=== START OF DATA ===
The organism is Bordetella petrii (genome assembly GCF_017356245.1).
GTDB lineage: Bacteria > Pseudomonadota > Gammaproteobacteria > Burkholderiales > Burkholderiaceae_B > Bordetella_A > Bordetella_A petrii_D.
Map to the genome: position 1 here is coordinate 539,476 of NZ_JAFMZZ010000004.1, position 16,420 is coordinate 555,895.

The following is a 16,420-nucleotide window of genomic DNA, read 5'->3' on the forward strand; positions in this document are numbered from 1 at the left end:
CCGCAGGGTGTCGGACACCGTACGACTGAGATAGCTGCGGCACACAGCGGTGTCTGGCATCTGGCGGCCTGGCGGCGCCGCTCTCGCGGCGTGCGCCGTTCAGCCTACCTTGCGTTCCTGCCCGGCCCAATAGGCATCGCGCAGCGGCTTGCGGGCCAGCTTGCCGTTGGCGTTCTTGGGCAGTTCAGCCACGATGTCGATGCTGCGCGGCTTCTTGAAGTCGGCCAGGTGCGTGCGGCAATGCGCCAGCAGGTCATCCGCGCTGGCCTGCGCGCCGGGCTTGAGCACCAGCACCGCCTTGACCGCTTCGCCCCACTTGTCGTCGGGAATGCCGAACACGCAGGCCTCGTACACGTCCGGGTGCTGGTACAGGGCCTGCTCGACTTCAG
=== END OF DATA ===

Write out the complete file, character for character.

The organism is Bordetella petrii (genome assembly GCF_017356245.1).
GTDB lineage: Bacteria > Pseudomonadota > Gammaproteobacteria > Burkholderiales > Burkholderiaceae_B > Bordetella_A > Bordetella_A petrii_D.
Map to the genome: position 1 here is coordinate 539,476 of NZ_JAFMZZ010000004.1, position 16,420 is coordinate 555,895.

The following is a 16,420-nucleotide window of genomic DNA, read 5'->3' on the forward strand; positions in this document are numbered from 1 at the left end:
CCGCAGGGTGTCGGACACCGTACGACTGAGATAGCTGCGGCACACAGCGGTGTCTGGCATCTGGCGGCCTGGCGGCGCCGCTCTCGCGGCGTGCGCCGTTCAGCCTACCTTGCGTTCCTGCCCGGCCCAATAGGCATCGCGCAGCGGCTTGCGGGCCAGCTTGCCGTTGGCGTTCTTGGGCAGTTCAGCCACGATGTCGATGCTGCGCGGCTTCTTGAAGTCGGCCAGGTGCGTGCGGCAATGCGCCAGCAGGTCATCCGCGCTGGCCTGCGCGCCGGGCTTGAGCACCAGCACCGCCTTGACCGCTTCGCCCCACTTGTCGTCGGGAATGCCGAACACGCAGGCCTCGTACACGTCCGGGTGCTGGTACAGGGCCTGCTCGACTTCAG